Measuring the speed of a car is done via the speedometer, measuring the flight altitude of an aircraft is done via the altimeter, but how can we monitor the convey performance of a pneumatic convey system? There is a limited amount of possibilities for such, one of which is measuring the “heartbeat” and provides the operator with all information on the vital condition of the pneumatic unloader.
In one of our previous blog, we explained:
Monitoring via the “Heartbeat”
As each step has its own start and end phase based on a specific pressure, which is monitored by the PLC via pressure transmitters. Let’s assume that the PLC will collect a pressure sample each second, we can visualize this into the following illustration per Tank within a timeframe:
A pressure transducer, often called a pressure transmitter, is a transducer that converts pressure into an analog electrical signal. Although there are various types of pressure transducers, one of the most common is the strain-gage base transducer.
The conversion of pressure into an electrical signal is achieved by the physical deformation of strain gages which are bonded into the diaphragm of the pressure transducer and wired into a wheatstone bridge configuration. Pressure applied to the pressure transducer produces a deflection of the diaphragm which introduces strain to the gages. The strain will produce an electrical resistance change proportional to the pressure.
The Electrical Output of Pressure Transducers
Pressure transducers are generally available with three types of electrical output; millivolt, amplified voltage and 4-20mA. Below is a summary of the outputs and when they are best used.
Millivolt Output Pressure Transducers
Transducers with millivolt output are normally the most economical pressure transducers. The output of the millivolt transducer is nominally around 30mV. The actual output is directly proportional to the pressure transducer input power or excitation. If the excitation fluctuates, the output will change also. Because of this dependence on the excitation level, regulated power supplies are suggested for use with millivolt transducers. Because the output signal is so low, the transducer should not be located in an electrically noisy environment. The distances between the transducer and the readout instrument should also be kept relatively short.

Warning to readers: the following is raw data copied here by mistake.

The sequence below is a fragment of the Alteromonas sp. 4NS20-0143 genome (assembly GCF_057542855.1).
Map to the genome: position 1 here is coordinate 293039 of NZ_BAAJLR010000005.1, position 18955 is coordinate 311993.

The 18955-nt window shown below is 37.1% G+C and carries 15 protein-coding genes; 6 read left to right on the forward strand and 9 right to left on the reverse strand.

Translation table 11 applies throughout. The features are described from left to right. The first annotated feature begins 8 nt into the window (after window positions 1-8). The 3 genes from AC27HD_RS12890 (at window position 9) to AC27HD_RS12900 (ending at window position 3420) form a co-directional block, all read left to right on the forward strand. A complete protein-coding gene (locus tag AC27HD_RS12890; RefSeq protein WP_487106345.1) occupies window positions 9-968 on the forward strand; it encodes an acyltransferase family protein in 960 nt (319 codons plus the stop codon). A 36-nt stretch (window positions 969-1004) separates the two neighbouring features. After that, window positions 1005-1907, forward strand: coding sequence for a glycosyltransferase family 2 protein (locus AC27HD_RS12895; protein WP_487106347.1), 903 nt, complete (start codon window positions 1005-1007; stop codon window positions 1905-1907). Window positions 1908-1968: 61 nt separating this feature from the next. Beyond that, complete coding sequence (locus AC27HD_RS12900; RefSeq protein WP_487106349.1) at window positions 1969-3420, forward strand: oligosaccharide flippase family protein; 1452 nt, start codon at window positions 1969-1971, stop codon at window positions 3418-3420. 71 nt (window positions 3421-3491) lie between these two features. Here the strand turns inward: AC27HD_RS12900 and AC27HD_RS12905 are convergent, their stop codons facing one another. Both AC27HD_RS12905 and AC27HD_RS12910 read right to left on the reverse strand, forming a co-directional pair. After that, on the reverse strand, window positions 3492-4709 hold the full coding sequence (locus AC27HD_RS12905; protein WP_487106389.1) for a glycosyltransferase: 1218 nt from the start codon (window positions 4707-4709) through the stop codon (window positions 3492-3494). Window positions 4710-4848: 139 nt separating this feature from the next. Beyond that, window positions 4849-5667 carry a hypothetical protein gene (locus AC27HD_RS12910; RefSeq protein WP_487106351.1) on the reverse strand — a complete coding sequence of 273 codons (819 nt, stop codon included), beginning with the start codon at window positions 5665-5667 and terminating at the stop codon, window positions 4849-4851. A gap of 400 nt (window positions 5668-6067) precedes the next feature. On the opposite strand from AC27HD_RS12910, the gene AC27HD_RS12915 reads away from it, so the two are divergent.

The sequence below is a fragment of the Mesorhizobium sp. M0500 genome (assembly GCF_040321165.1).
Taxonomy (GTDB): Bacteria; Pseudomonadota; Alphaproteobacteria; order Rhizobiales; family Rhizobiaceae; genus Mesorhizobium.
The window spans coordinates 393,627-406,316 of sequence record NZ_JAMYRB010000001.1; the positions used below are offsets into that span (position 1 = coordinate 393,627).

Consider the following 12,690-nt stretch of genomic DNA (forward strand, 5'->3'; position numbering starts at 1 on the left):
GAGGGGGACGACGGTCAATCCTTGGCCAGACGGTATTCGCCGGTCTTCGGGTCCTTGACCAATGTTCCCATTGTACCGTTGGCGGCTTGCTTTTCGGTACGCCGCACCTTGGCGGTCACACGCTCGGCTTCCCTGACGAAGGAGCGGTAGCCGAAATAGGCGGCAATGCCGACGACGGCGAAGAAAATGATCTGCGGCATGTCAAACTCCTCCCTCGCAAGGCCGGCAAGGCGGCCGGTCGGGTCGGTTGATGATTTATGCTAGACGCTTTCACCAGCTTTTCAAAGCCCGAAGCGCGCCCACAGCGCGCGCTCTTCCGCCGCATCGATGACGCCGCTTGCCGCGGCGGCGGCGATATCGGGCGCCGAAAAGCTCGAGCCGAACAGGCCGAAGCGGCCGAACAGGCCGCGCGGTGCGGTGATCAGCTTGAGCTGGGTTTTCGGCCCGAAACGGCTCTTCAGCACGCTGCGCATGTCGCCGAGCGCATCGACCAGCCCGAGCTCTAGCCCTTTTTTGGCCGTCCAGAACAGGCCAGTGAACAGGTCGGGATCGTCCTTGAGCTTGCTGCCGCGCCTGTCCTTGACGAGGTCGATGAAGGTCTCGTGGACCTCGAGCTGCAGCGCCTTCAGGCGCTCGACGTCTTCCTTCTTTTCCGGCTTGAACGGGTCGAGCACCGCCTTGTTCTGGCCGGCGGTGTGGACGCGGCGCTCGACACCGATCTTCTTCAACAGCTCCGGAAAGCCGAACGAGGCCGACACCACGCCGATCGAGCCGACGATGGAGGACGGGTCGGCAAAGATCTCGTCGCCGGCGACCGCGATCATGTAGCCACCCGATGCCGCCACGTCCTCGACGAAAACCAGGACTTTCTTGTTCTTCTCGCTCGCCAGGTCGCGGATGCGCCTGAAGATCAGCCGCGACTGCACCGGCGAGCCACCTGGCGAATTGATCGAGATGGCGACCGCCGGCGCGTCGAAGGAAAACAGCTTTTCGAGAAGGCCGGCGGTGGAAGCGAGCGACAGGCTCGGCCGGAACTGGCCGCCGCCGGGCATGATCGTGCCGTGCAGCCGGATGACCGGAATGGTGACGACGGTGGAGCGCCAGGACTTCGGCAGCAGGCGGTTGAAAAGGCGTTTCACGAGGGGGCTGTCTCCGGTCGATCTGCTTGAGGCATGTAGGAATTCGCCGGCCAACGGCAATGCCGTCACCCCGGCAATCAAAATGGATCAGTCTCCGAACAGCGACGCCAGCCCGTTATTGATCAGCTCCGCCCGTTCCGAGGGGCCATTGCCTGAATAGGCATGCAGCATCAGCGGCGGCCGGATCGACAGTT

Voltage Output Pressure Transducers
Voltage output transducers include integral signal conditioning which provide a much higher output than a millivolt transducer. The output is normally 0-5Vdc or 0-10Vdc. Although model specific, the output of the transducer is not normally a direct function of excitation. This means unregulated power supplies are often sufficient as long as they fall within a specified power range. Because they have a higher level output these transducers are not as susceptible to electrical noise as millivolt transducers and can therefore be used in much more industrial environments.
4-20 mA Output Pressure Transducers
These types of transducers are also known as pressure transmitters. Since a 4-20mA signal is least affected by electrical noise and resistance in the signal wires, these transducers are best used when the signal must be transmitted long distances. It is not uncommon to use these transducers in applications where the lead wire must be 1000 feet or more.
Diaphragm seals, also referred to as chemical seals, are used to isolate pressure gauges, switches and transmitters from clogging and/or corrosive media. Standard diaphragm seal bodies and diaphragms are made of stainless steel; however, a variety of materials from carbon steel to Hastelloy® C-276 are available to meet the demands of most applications.
Operating Principle of a Diaphragm Seal
The drawing below illustrates the operating principle of a diaphragm seal assembly. A pressure measurement instrument such as a conventional pressure gauge or electronic pressure transmitter is either mounted directly to the diaphragm seal or attached to the seal by means of a capillary or cooling element.
A diaphragm within the diaphragm seal separates the gauge/transmitter from the process medium. Any part of the diaphragm seal (i.e., diaphragm, lower housing, gaskets) which will be exposed to the process medium is selected from materials resistant to pressure, temperature and possible chemical attack by the process medium.
The diaphragm seal is also filled with a transmitting fluid or system fill fluid. Any pressure applied by the process medium to the seal diaphragm is hydraulically transmitted to the pressure element of the gauge/switch/transmitter thus generating a pressure reading.
Choosing Pressure Transducer
Still wondering how to decide what type of pressure transducer or pressure transmitter you need? To learn more about the criteria you should think about when making your decision, based on more than 50 years of experience in this industry, Lion Bulk Handling is able to assist you in advising the recommended pressure transmitters within your project. Find your parts here: http://www.lionbulkhandling.com/product/instrumentation/.